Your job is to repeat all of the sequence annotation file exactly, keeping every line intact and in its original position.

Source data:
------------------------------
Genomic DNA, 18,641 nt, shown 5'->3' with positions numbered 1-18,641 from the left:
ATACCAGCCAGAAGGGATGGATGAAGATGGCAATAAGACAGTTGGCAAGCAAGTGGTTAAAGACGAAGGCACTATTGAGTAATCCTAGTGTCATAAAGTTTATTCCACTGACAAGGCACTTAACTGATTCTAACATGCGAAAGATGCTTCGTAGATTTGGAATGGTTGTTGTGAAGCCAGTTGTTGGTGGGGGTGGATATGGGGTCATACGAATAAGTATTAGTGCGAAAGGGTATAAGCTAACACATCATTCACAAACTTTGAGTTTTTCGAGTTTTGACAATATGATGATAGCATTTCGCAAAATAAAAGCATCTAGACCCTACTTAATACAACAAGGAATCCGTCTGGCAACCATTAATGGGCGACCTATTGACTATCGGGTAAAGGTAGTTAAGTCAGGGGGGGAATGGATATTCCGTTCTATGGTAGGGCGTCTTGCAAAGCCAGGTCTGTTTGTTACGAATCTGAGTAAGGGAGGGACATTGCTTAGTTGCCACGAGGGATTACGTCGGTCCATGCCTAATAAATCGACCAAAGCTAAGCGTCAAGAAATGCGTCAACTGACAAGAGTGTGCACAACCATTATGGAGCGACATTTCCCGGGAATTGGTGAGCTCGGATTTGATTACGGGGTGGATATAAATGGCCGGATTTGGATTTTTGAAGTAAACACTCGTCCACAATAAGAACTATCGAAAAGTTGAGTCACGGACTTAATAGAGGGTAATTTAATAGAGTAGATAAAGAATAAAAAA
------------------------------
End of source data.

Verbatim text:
Genomic DNA, 18,641 nt, shown 5'->3' with positions numbered 1-18,641 from the left:
ATACCAGCCAGAAGGGATGGATGAAGATGGCAATAAGACAGTTGGCAAGCAAGTGGTTAAAGACGAAGGCACTATTGAGTAATCCTAGTGTCATAAAGTTTATTCCACTGACAAGGCACTTAACTGATTCTAACATGCGAAAGATGCTTCGTAGATTTGGAATGGTTGTTGTGAAGCCAGTTGTTGGTGGGGGTGGATATGGGGTCATACGAATAAGTATTAGTGCGAAAGGGTATAAGCTAACACATCATTCACAAACTTTGAGTTTTTCGAGTTTTGACAATATGATGATAGCATTTCGCAAAATAAAAGCATCTAGACCCTACTTAATACAACAAGGAATCCGTCTGGCAACCATTAATGGGCGACCTATTGACTATCGGGTAAAGGTAGTTAAGTCAGGGGGGGAATGGATATTCCGTTCTATGGTAGGGCGTCTTGCAAAGCCAGGTCTGTTTGTTACGAATCTGAGTAAGGGAGGGACATTGCTTAGTTGCCACGAGGGATTACGTCGGTCCATGCCTAATAAATCGACCAAAGCTAAGCGTCAAGAAATGCGTCAACTGACAAGAGTGTGCACAACCATTATGGAGCGACATTTCCCGGGAATTGGTGAGCTCGGATTTGATTACGGGGTGGATATAAATGGCCGGATTTGGATTTTTGAAGTAAACACTCGTCCACAATAAGAACTATCGAAAAGTTGAGTCACGGACTTAATAGAGGGTAATTTAATAGAGTAGATAAAGAATAAAAAA